The use of morphine in patients undergoing ST elevation acute coronary syndromes is associated to higher platelet reactivity and lower thrombolysiscapacity, according to this small study. The negative effects seem to resolve 2 days after administration.
This transient effect is believed to be the result of the inhibition of the normal muscular activity of the stomach caused by morphine, which in turn delays antiplatelet medication absorption.
Morphine is recommended by the guidelines as the preferred drug to alleviate pain in patients undergoing ST elevation AMI, but there is enough evidence to support the fact that it may alter medication administered orally, particularly antiplatelets.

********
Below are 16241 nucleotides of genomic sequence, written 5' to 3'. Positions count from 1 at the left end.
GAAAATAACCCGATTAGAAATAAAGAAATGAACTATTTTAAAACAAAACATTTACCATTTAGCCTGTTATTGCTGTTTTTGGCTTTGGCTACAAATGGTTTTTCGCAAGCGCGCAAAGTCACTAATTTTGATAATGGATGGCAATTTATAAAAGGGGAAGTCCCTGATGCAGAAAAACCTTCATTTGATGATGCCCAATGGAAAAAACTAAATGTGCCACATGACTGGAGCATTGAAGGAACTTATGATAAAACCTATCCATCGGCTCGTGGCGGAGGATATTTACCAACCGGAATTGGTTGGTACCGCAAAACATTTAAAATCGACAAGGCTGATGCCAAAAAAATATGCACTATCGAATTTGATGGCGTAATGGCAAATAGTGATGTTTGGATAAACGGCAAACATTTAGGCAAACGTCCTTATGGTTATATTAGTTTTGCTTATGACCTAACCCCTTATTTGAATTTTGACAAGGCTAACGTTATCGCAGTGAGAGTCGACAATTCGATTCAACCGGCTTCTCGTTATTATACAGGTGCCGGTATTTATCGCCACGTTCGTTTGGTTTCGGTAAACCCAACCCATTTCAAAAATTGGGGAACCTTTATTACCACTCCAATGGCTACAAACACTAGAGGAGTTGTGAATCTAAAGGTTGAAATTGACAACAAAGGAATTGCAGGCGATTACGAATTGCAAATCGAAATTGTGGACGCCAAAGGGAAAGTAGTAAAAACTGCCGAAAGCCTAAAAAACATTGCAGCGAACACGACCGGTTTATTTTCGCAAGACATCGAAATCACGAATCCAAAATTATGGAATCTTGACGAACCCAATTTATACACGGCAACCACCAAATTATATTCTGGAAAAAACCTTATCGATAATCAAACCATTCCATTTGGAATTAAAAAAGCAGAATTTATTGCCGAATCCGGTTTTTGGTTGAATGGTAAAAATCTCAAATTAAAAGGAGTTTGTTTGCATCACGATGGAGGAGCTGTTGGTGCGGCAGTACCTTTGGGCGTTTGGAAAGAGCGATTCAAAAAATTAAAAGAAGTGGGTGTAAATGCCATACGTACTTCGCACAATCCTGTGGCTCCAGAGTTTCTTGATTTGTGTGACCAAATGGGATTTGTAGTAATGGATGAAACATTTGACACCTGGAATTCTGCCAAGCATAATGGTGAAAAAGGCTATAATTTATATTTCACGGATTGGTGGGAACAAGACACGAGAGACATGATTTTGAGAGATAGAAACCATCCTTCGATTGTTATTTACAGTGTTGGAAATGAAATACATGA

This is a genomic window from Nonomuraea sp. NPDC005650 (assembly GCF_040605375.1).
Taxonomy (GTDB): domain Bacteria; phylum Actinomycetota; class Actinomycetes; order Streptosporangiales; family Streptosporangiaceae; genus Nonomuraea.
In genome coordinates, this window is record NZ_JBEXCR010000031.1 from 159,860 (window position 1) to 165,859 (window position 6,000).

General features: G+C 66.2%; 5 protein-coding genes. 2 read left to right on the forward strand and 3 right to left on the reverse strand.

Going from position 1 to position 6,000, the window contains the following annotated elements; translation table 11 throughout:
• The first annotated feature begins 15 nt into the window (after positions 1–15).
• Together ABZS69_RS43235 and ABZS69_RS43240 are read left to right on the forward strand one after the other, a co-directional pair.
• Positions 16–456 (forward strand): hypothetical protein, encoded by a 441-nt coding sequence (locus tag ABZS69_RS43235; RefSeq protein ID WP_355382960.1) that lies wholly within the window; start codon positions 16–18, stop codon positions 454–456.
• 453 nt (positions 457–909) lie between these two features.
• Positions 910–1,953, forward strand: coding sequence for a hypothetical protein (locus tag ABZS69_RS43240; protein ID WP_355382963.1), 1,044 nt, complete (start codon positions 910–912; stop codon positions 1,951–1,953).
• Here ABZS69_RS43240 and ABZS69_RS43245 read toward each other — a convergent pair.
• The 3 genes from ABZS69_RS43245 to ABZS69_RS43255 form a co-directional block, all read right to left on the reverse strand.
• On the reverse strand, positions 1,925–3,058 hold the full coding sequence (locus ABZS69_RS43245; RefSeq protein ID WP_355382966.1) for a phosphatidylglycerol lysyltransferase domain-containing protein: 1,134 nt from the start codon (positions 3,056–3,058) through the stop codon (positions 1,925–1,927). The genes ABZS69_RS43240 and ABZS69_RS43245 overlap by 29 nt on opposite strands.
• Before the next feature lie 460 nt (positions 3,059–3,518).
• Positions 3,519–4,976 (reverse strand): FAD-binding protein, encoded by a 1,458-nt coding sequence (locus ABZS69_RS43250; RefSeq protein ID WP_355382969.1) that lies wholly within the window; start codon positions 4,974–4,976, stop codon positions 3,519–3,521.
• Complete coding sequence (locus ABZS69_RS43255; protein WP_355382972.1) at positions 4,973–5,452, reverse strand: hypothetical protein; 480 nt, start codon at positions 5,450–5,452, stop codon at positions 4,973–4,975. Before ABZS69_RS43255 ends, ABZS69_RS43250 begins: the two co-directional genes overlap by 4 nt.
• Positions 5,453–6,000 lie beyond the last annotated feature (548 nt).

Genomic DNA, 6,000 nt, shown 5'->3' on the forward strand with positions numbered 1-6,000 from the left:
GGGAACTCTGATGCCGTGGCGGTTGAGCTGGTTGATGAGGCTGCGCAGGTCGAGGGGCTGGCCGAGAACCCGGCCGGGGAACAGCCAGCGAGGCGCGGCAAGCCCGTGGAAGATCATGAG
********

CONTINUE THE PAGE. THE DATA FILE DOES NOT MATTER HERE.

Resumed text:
The study included 125 consecutive patients presenting with acute myocardial infarction; 101 received morphine in the ambulance and 24 did not. They were all loaded with 300 mg of aspirin and 600 mg clopidogrel or 180 mg ticagrelor before primary PCI.
Blood was extracted at admission and at 2 days, when it was observed patients receiving morphine had significantly higher platelet reactivity and also longer lysis time.
Despite this, there were no differences in clinical events,but the study did not have statistical power to show this.